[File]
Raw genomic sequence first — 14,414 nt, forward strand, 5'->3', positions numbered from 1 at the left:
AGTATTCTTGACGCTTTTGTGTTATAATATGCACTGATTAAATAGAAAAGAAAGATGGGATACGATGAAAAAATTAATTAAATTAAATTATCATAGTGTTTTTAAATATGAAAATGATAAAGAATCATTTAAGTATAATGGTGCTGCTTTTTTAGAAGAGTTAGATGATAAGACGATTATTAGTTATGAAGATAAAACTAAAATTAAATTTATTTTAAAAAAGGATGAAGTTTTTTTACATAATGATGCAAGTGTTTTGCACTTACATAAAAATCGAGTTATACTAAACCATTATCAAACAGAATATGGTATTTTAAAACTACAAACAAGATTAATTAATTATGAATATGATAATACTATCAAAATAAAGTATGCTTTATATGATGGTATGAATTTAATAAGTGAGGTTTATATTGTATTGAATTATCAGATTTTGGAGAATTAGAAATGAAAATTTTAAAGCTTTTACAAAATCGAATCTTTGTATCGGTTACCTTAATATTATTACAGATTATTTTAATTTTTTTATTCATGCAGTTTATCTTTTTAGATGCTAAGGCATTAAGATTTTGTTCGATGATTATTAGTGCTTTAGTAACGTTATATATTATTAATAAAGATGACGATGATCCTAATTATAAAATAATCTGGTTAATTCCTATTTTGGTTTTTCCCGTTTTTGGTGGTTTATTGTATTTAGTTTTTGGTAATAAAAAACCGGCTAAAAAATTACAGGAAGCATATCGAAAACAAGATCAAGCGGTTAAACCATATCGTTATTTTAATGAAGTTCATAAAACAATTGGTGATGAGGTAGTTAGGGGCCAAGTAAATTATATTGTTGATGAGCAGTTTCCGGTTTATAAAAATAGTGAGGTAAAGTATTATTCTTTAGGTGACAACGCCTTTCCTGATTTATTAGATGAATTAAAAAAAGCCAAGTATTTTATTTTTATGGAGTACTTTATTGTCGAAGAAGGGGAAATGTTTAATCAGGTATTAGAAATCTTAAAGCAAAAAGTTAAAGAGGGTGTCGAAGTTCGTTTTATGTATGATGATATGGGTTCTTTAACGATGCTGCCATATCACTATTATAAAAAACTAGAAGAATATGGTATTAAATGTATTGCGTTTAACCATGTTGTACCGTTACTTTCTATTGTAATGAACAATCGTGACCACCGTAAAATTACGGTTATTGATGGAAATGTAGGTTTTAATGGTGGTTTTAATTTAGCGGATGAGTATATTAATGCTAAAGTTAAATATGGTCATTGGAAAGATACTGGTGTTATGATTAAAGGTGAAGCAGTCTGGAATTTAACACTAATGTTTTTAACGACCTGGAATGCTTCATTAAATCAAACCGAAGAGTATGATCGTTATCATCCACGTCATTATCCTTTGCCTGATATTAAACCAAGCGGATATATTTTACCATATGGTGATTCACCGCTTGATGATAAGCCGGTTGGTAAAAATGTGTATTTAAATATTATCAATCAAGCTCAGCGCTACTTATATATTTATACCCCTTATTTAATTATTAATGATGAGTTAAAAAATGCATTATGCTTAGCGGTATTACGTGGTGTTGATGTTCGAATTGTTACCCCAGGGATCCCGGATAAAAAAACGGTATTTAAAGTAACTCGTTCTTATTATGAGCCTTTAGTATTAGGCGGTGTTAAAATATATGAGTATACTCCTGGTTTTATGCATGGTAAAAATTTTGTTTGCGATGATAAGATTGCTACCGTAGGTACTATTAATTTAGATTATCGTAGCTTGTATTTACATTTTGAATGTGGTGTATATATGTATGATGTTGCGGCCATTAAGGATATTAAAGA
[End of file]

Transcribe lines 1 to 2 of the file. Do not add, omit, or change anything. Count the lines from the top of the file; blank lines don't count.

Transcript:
Raw genomic sequence first — 14,414 nt, forward strand, 5'->3', positions numbered from 1 at the left:
AGTATTCTTGACGCTTTTGTGTTATAATATGCACTGATTAAATAGAAAAGAAAGATGGGATACGATGAAAAAATTAATTAAATTAAATTATCATAGTGTTTTTAAATATGAAAATGATAAAGAATCATTTAAGTATAATGGTGCTGCTTTTTTAGAAGAGTTAGATGATAAGACGATTATTAGTTATGAAGATAAAACTAAAATTAAATTTATTTTAAAAAAGGATGAAGTTTTTTTACATAATGATGCAAGTGTTTTGCACTTACATAAAAATCGAGTTATACTAAACCATTATCAAACAGAATATGGTATTTTAAAACTACAAACAAGATTAATTAATTATGAATATGATAATACTATCAAAATAAAGTATGCTTTATATGATGGTATGAATTTAATAAGTGAGGTTTATATTGTATTGAATTATCAGATTTTGGAGAATTAGAAATGAAAATTTTAAAGCTTTTACAAAATCGAATCTTTGTATCGGTTACCTTAATATTATTACAGATTATTTTAATTTTTTTATTCATGCAGTTTATCTTTTTAGATGCTAAGGCATTAAGATTTTGTTCGATGATTATTAGTGCTTTAGTAACGTTATATATTATTAATAAAGATGACGATGATCCTAATTATAAAATAATCTGGTTAATTCCTATTTTGGTTTTTCCCGTTTTTGGTGGTTTATTGTATTTAGTTTTTGGTAATAAAAAACCGGCTAAAAAATTACAGGAAGCATATCGAAAACAAGATCAAGCGGTTAAACCATATCGTTATTTTAATGAAGTTCATAAAACAATTGGTGATGAGGTAGTTAGGGGCCAAGTAAATTATATTGTTGATGAGCAGTTTCCGGTTTATAAAAATAGTGAGGTAAAGTATTATTCTTTAGGTGACAACGCCTTTCCTGATTTATTAGATGAATTAAAAAAAGCCAAGTATTTTATTTTTATGGAGTACTTTATTGTCGAAGAAGGGGAAATGTTTAATCAGGTATTAGAAATCTTAAAGCAAAAAGTTAAAGAGGGTGTCGAAGTTCGTTTTATGTATGATGATATGGGTTCTTTAACGATGCTGCCATATCACTATTATAAAAAACTAGAAGAATATGGTATTAAATGTATTGCGTTTAACCATGTTGTACCGTTACTTTCTATTGTAATGAACAATCGTGACCACCGTAAAATTACGGTTATTGATGGAAATGTAGGTTTTAATGGTGGTTTTAATTTAGCGGATGAGTATATTAATGCTAAAGTTAAATATGGTCATTGGAAAGATACTGGTGTTATGATTAAAGGTGAAGCAGTCTGGAATTTAACACTAATGTTTTTAACGACCTGGAATGCTTCATTAAATCAAACCGAAGAGTATGATCGTTATCATCCACGTCATTATCCTTTGCCTGATATTAAACCAAGCGGATATATTTTACCATATGGTGATTCACCGCTTGATGATAAGCCGGTTGGTAAAAATGTGTATTTAAATATTATCAATCAAGCTCAGCGCTACTTATATATTTATACCCCTTATTTAATTATTAATGATGAGTTAAAAAATGCATTATGCTTAGCGGTATTACGTGGTGTTGATGTTCGAATTGTTACCCCAGGGATCCCGGATAAAAAAACGGTATTTAAAGTAACTCGTTCTTATTATGAGCCTTTAGTATTAGGCGGTGTTAAAATATATGAGTATACTCCTGGTTTTATGCATGGTAAAAATTTTGTTTGCGATGATAAGATTGCTACCGTAGGTACTATTAATTTAGATTATCGTAGCTTGTATTTACATTTTGAATGTGGTGTATATATGTATGATGTTGCGGCCATTAAGGATATTAAAGA